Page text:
🥬 9/15. Project 1: Final Presentation

💬 Group Discussion

7.00–7.40 | All Class
Discussion led by Karan (The Lure of the Local), Thao (Dubois, Datchuck), Grace (Halfmoon, Tenazas)

Add 3 questions from The Lure of the Local and Object Stories before WE, 9/15 @ 12pm ET:
Name
The Lure of the Local
Object Stories
Shinee Wang
(Q1)
“As a nomad with a serially monogamous passion for place, I often wonder if this inconsistency constitutes hopeless fragmentation or hopeful integration.” (P6). Have you lived in different places for a decent amount of time? When you move to a new place, do you still feel connected to where you moved from? What is the hopeful integration like to you?
(Q2) Vashti DuBois
Vashti said that the reason that she bought the first very expensive dull in her life is that, it is not only an object to her, but she can also see the the history, stories, secrets, and mystery. Do you like to collect things that evoke your memory? When you see the object that’s not from your original place or appear in a different way, do you still find it meaningful to collect?

(Q3) 
Lucille Tenazas mentioned gender role, one of the most common stereotypes. Stereotypes is a cognitive bias that people against outside of their own group. Are there any stereotypes that you have encountered?
Tina Li
(1)The local culture will affect the living habits and thoughts of these people. For example, they may like to eat a certain kind of food or wear some cultural characteristic clothing. If you go to an unfamiliar city, how would you suggest that people quickly integrate into the local culture? 
(Q2) The author mentions that he has owned his grandmother's doll for 18 years, which brings her many memories. Have you owned something culturally representative for a long time? What is it? Does it remind you of family, hometown, culture or a certain period of time?

(Q3) Datchuk: 
She mentioned that the United States is a free country. People are allowed to carry guns and even bring them to school. This makes her feel very insecure. Perhaps the purpose of carrying a musket is to save yourself in danger, but is there no other way to save yourself? If the cultural background of the country you live in cannot give you a sense of security, will you change yourself or change your surroundings?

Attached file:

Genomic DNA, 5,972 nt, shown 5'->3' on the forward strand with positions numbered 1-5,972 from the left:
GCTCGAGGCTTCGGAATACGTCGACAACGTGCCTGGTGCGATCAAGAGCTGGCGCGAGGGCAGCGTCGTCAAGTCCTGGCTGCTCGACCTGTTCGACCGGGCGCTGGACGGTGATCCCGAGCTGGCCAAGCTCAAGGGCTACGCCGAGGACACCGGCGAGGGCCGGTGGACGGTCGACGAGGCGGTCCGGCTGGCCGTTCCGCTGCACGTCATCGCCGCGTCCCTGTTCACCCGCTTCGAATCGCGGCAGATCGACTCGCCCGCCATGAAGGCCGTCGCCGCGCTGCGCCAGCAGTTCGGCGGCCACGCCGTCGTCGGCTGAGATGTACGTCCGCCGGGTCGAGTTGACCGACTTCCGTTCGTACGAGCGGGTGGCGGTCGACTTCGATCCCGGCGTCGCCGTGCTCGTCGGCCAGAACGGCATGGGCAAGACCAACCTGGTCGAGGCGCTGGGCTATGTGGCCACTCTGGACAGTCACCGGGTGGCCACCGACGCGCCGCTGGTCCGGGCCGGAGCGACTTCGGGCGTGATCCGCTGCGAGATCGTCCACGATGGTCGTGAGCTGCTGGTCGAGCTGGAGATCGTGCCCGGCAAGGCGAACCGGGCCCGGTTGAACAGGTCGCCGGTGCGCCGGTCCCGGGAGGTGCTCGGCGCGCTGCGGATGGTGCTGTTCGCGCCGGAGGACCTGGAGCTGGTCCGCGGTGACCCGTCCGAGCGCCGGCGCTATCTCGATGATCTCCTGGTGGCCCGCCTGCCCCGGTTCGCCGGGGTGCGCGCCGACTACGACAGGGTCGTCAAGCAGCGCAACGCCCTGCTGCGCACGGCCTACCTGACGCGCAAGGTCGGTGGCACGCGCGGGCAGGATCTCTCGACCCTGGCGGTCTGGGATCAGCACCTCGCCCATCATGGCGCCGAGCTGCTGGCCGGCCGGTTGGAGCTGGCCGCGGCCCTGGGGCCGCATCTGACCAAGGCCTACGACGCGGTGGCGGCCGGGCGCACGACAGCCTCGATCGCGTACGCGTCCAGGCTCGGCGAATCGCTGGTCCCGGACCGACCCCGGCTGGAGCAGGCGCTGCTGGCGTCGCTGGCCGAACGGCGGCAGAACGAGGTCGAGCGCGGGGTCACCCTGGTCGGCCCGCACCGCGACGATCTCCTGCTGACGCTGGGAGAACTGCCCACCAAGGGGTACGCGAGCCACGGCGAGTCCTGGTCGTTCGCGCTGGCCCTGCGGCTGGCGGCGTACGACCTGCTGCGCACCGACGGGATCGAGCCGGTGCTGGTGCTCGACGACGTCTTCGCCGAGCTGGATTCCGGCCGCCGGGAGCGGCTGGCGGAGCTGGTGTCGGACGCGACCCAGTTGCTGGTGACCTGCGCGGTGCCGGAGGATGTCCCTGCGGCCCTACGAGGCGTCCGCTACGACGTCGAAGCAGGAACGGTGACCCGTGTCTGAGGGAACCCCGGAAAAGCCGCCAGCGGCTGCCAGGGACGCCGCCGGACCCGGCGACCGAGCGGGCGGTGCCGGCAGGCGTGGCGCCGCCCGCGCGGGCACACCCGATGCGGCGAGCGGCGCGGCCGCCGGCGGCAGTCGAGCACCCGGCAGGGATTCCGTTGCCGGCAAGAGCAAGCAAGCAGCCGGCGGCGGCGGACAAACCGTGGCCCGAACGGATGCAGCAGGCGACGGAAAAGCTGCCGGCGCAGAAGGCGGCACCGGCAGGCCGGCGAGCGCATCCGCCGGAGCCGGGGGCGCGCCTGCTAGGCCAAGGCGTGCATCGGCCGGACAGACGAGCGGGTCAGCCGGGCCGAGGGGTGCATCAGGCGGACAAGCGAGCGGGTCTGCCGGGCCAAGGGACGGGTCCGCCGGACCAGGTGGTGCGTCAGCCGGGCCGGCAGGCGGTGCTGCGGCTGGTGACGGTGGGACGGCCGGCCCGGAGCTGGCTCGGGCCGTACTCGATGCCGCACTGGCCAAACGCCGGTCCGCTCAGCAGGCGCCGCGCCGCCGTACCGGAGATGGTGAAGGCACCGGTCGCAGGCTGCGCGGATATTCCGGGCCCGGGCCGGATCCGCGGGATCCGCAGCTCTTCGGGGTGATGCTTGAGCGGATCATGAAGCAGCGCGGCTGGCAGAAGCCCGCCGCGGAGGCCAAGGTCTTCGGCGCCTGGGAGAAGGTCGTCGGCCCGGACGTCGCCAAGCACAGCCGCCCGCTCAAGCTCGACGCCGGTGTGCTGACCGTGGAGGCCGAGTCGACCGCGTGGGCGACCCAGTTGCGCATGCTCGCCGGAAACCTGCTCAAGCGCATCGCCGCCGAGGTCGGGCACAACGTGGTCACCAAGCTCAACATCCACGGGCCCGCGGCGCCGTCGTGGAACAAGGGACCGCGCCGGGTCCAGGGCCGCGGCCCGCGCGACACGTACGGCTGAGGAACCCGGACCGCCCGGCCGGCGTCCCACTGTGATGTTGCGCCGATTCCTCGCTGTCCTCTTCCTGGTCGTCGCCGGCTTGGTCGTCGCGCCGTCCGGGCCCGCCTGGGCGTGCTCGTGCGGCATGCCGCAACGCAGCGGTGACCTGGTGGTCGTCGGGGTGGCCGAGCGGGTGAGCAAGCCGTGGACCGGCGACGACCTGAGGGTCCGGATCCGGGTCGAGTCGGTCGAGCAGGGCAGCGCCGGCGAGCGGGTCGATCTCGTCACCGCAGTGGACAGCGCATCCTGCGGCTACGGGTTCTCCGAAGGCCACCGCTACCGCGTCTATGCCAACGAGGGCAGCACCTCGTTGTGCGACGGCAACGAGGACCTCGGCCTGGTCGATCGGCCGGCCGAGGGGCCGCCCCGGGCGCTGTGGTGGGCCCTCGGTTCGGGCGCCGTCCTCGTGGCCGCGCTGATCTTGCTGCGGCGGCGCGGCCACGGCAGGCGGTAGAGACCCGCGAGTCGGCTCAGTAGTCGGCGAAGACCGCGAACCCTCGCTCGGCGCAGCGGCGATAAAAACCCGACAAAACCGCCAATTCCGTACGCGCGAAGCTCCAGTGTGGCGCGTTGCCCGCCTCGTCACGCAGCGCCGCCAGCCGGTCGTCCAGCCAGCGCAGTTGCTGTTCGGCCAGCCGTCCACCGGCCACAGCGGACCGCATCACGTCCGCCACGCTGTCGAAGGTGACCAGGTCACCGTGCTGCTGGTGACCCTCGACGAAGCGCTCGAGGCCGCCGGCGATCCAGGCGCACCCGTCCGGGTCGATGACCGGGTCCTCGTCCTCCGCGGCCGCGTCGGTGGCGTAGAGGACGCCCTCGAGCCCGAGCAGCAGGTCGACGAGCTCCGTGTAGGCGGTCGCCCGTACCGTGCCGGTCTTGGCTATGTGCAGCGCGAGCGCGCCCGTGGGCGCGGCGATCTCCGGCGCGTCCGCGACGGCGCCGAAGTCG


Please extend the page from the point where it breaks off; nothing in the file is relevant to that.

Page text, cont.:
Dong Xia
(Page 8)
“Alexander Wilson has suggested that landscape is a kind of ‘activity’—‘a way of seeing the world and imagining our relationships. to nature,’ while landscape writer J.B. Jackson says a landscape is ‘a space deliberately created to speed up or slow down the process of nature’. “ I understand Wilson’s point as I stand in front of the nature. How do you comprehend Jackson’s opinion? How does landscape ‘speed up’ or ’slow down’ the process of nature? Does him mean the industrial process when he suggested ‘slowing down’?
Dubois
Dubois talked about dolls that reminds her culture, history, ancestors and her family bond. Do you have anything that represents your culture or reminds your culture history? Why is that thing has significant meanings for you or for your culture?

Tenazas
Both Dubio and Tenazas talked about specific items or things that had profound meanings behind them. As my self, I like to keep things are meaningful as well. Could you tell us a story behind one of your specific item? What is your emotion when you see that thing?
Ruolin Fu
Q1